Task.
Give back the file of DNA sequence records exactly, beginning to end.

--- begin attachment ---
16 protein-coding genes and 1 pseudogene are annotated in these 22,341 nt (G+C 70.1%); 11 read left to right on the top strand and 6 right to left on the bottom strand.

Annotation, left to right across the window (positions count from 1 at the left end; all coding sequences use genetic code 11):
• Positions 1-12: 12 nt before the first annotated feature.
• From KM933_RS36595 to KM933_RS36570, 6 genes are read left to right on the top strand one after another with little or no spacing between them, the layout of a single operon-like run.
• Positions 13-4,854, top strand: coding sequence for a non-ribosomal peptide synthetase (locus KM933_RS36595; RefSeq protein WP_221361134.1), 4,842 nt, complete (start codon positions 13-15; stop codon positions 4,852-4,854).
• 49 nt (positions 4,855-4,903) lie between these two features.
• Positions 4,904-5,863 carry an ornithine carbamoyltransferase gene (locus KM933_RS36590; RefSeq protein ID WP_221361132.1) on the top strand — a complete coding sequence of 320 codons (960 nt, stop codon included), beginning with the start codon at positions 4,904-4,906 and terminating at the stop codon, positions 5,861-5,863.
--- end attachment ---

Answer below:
16 protein-coding genes and 1 pseudogene are annotated in these 22,341 nt (G+C 70.1%); 11 read left to right on the top strand and 6 right to left on the bottom strand.

Annotation, left to right across the window (positions count from 1 at the left end; all coding sequences use genetic code 11):
• Positions 1-12: 12 nt before the first annotated feature.
• From KM933_RS36595 to KM933_RS36570, 6 genes are read left to right on the top strand one after another with little or no spacing between them, the layout of a single operon-like run.
• Positions 13-4,854, top strand: coding sequence for a non-ribosomal peptide synthetase (locus KM933_RS36595; RefSeq protein WP_221361134.1), 4,842 nt, complete (start codon positions 13-15; stop codon positions 4,852-4,854).
• 49 nt (positions 4,855-4,903) lie between these two features.
• Positions 4,904-5,863 carry an ornithine carbamoyltransferase gene (locus KM933_RS36590; RefSeq protein ID WP_221361132.1) on the top strand — a complete coding sequence of 320 codons (960 nt, stop codon included), beginning with the start codon at positions 4,904-4,906 and terminating at the stop codon, positions 5,861-5,863.